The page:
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Discuss Piaget's theory of moral development.

Piaget's theory of moral development proposes that children develop moral reasoning through cognitive development.

Piaget believed that children progress through four stages of cognitive development, each with its own level of moral reasoning. The first stage, the sensorimotor stage, occurs from birth to around two years old. Children in this stage have no moral reasoning and cannot distinguish right from wrong.

The second stage, the preoperational stage, occurs from two to seven years old. Children in this stage have a limited understanding of morality and view rules as fixed and unchangeable. They also tend to base their moral judgments on the consequences of actions rather than intentions.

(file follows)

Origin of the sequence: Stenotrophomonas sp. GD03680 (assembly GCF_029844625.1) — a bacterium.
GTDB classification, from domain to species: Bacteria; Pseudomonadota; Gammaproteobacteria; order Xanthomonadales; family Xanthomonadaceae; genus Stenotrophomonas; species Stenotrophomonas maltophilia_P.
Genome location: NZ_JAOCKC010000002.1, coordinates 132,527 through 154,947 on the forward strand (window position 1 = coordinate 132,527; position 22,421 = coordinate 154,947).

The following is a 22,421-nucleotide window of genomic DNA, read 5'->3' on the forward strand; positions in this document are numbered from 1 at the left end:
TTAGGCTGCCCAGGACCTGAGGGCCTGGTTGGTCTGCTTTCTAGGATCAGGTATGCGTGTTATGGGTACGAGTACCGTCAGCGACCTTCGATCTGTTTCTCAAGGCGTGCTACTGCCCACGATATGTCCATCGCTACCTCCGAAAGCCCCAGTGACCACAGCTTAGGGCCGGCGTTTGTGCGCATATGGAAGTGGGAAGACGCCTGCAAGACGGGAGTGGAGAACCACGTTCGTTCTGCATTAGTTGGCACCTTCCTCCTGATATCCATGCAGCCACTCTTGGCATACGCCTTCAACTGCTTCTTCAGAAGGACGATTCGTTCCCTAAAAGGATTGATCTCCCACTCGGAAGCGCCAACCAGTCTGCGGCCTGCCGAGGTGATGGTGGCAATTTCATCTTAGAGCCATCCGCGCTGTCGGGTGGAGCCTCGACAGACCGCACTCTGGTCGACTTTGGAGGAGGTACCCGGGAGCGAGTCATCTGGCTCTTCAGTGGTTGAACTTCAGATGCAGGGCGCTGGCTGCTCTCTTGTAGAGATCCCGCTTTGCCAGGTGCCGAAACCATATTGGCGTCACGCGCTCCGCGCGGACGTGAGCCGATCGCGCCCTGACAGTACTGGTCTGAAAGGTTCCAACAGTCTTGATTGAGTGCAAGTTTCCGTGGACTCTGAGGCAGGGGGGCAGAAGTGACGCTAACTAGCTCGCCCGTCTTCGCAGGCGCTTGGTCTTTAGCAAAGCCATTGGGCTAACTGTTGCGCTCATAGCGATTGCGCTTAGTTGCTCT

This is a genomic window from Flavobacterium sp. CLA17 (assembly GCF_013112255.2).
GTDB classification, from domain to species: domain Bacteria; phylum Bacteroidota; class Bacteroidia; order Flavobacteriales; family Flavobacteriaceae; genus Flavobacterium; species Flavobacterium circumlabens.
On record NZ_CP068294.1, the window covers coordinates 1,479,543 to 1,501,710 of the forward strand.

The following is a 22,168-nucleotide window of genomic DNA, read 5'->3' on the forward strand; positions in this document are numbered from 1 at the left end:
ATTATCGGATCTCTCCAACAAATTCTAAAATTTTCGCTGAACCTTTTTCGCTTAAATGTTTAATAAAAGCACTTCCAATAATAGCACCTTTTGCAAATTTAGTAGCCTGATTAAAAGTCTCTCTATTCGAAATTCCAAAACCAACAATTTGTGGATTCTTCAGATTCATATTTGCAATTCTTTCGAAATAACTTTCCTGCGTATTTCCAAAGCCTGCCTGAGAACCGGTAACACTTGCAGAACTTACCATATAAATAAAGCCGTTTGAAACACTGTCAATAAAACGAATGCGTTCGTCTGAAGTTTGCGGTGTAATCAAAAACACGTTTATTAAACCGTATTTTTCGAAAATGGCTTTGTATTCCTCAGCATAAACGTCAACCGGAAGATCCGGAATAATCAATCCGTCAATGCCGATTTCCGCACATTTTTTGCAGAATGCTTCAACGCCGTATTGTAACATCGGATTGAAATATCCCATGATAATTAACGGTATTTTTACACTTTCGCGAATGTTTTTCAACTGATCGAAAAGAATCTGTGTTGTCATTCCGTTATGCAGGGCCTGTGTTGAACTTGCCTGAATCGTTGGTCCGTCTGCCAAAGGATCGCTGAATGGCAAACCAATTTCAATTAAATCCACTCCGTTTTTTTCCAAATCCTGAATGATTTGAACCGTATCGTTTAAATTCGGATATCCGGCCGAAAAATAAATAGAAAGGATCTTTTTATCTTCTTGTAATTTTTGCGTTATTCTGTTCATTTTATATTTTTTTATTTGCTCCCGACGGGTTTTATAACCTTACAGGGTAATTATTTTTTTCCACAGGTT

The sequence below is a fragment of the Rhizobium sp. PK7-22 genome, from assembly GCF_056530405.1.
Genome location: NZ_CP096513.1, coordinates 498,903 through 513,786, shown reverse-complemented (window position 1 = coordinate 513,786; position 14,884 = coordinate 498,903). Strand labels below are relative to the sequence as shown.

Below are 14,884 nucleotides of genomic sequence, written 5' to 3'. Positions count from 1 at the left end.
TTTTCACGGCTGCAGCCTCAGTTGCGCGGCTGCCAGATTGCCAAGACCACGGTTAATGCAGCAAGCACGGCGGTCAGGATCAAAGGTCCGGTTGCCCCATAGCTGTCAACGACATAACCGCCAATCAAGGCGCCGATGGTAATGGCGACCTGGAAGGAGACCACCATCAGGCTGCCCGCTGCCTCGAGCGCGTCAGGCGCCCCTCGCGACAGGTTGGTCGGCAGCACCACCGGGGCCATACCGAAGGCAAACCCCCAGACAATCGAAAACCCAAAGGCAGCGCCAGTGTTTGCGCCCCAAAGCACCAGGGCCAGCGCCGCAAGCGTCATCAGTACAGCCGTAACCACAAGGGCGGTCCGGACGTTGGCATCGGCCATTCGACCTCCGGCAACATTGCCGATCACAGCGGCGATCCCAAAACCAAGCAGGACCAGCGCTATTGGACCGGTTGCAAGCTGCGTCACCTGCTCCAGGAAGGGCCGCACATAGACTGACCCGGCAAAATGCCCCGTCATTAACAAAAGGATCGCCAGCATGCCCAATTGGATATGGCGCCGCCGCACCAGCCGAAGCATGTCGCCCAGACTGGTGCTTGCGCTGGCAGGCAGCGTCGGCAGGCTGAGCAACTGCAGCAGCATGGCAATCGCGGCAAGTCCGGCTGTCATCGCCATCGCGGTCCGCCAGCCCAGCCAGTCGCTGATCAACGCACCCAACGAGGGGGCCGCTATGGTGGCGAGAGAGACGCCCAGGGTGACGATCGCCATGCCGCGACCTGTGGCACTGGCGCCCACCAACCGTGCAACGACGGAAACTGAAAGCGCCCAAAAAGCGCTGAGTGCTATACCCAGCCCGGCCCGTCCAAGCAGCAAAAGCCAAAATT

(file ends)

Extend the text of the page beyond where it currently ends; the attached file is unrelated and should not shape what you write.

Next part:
The third stage, the concrete operational stage, occurs from seven to twelve years old. Children in this stage begin to understand that rules can be changed through mutual agreement and that intentions are important in moral judgments. However, their moral reasoning is still based on concrete, observable actions.

The fourth and final stage, the formal operational stage, occurs from twelve years old and beyond. Children in this stage have fully developed moral reasoning and can understand abstract concepts such as justice and fairness. They also begin to understand that moral rules are not absolute and can be changed through rational discussion.

Overall, Piaget's theory suggests that moral development is closely linked to cognitive development and that children progress through distinct stages of moral reasoning.

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